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Youth Baseball Coaches

Are you a Youth Baseball Coach? From Tee Ball to High School, this is the group to share ideas and support each other. Let's help develop the next great generation of ballplayers.

Members: 248
Latest Activity: 11 hours ago

Discussion Forum

Coaching Your Own Children - Positives? Negatives?

Started by Kyle Grucci. Last reply by Kagan Hudayar Apr 15. 45 Replies

In a comment to recent…Continue

Tags: dad, youth, baseball, coach, negatives

Favorite Baseball Quotes...

Started by Ted Browne. Last reply by Bill Stanton Mar 22. 20 Replies

Thought this would be an interesting thread...ANY baseball quote from the movies or the game.What are your favorites?Ted BrowneChief StorytellerBeyond Athletic Life Lessons, Inc. ("BALL")…Continue

Tags: beyond, athletic, life, lesson, show

Pitching Distances

Started by Bill Stanton. Last reply by DarekGoetzman Mar 6. 20 Replies

There has been some debate in our baseball organization about pitching distances.Here is what we currently have:Grade 4/5 (age 9-10)   - 46 feet Grade 6/7 (age 11-12) - 50 feet Grade 7/8 (age 13-14)…Continue

Tags: kids, coach, pitch, coaching, baseball

My Name is Not "Blue"

Started by Dave Holt. Last reply by Larry Cicchiello Mar 15, 2013. 6 Replies

You know we are never going to agree with umpires all the time. We know going in that the umpiring is never going to measure up to what our standards perceive.But how about making sure we call the…Continue

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Comment by Scott "Coach Scott" Glines on April 15, 2014 at 12:07am
With all the over zealous gotta win for "my pride" coaches out there it's understandable that a lot of parents yearn to coach there own. Often out of protectionism or out of pure selfishness. Usually those types actually backfire and end up developing a kid with emotional or mental challenges (pertaining to sport that is ) . A great way to NOT do this is to coach your child through coaching the others. Your child will not seek your approval nor be falsely inflated from "my daddies the coach" syndrome . A great side effect is how the things you say to teammates eventually soak in without some of those rebellious moments that delay learning. This practice also helps establish a great family within your team circle. That family brews confidence, comfort and willingness to perform for all not just yourself. Great teams have this dynamic. Dynasties have this dynamic it works from T ball through high school.
Comment by Ted Browne on February 4, 2014 at 12:37pm

@ Bill:  OH OH!!!! Where can I sign up!!!

Comment by Bill Stanton on February 4, 2014 at 12:23pm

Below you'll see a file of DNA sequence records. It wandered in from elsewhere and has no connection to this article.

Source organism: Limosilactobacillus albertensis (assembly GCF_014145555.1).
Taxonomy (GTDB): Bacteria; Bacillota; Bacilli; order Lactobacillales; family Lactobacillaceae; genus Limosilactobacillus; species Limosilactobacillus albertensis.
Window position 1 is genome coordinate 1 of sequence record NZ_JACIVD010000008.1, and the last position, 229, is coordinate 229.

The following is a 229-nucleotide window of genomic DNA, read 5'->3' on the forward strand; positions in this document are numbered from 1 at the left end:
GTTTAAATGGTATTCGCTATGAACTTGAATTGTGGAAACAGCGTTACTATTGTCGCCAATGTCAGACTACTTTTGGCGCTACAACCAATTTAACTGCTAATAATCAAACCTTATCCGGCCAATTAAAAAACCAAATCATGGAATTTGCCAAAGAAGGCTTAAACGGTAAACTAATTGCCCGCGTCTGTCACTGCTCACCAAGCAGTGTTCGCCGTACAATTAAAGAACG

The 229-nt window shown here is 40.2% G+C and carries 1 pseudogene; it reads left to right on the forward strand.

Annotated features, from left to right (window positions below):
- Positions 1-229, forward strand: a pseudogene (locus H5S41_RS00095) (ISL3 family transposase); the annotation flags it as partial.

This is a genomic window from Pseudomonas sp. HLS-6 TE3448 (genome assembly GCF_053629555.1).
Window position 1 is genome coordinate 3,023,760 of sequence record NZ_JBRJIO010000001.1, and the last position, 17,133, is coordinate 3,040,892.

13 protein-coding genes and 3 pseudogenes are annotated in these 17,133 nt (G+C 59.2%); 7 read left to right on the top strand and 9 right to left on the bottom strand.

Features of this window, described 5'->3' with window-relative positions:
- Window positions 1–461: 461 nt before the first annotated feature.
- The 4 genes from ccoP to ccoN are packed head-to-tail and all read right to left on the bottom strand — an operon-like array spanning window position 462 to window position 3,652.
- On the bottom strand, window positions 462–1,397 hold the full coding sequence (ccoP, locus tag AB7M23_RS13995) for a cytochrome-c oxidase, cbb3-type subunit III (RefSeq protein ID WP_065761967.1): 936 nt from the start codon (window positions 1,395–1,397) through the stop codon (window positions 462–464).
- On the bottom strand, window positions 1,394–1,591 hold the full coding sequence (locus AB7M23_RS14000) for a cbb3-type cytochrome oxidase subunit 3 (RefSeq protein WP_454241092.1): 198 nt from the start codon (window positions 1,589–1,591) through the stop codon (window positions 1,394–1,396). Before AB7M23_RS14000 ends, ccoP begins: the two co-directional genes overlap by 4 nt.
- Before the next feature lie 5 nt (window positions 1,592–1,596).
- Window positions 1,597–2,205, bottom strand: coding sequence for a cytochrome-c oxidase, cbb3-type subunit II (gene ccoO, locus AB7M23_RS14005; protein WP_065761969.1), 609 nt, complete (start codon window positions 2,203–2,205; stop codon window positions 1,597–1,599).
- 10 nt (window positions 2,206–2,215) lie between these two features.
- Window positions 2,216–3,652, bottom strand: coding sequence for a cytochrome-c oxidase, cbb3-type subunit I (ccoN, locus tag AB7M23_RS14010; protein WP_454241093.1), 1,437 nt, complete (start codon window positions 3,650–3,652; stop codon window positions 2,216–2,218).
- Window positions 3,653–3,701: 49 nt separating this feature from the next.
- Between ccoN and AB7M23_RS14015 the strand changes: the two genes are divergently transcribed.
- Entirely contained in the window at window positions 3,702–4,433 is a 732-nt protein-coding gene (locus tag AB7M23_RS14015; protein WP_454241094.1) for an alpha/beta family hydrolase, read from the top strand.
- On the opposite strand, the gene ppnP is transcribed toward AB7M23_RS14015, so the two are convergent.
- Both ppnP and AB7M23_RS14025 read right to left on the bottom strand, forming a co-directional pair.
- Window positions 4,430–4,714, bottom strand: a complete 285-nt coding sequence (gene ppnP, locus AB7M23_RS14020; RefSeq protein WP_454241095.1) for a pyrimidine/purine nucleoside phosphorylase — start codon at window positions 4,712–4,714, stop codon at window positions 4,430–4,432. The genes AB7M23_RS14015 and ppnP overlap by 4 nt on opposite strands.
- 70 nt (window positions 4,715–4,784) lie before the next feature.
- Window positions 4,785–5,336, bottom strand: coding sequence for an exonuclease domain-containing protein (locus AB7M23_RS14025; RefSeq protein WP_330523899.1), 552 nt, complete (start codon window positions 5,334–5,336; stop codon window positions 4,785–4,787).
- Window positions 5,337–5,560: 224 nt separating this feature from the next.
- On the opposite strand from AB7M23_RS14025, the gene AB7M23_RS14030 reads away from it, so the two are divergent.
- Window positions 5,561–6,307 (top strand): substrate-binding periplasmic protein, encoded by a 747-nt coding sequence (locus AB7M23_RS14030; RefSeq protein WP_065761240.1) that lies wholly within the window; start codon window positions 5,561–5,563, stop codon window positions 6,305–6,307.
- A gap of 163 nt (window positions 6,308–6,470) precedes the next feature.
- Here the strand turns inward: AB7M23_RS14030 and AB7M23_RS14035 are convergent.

I just came across this..  and I am astonished. Complete insanity.

TravelballSelect.com starts with Part I of this series to identify the elite "Players to Watch" from 9U-13U across the country in 2014. This series will be updated as more elite players are identified. Every day for the rest of the month, we will post 25 Players from each age group, from Monday-Saturday.

The Players to Watch lists are in addition to the All-American lists. It identifies those players that possess talents that make them someone to "watch" while throughout the 2014 campaign (i.e. Power hitter, crafty LHP, lightning fast on bases, etc.).

Comment by Kyle Nelson on November 5, 2013 at 11:31am

Thought I would bring this discussion over the to the youth baseball group.  I sat down to write a blog post for www.cornerstonecoachingacademy.com last week where I designed a youth baseball league from scratch.  What would be the best practices?  I then realized that my readers often come up with some fantastic ideas that I would never think of in a million years.  So I threw out the question "How would you design a youth baseball program from scratch?" I have had some amazing feedback.  I am going to be putting all of the feedback together this weekend and creating a Utopian youth baseball league.  If you have any suggestions, please either leave them here or on my blog at www.cornerstonecoachingacademy.com/blog 

Comment by Pat Conboy on September 7, 2013 at 11:44am

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Comment by Mike Greene on January 23, 2012 at 9:16pm

Kip, thanks I am very proud of our guys. It is actually now become a challege for our guys to try and better the previous teams' hitting performances. They grade each other on bunts, sacrafices, average and OB%. It is a hoot to listen to these guys ragging on each other (in fun) as they are working. During games they are all serious, but our practices are a trip.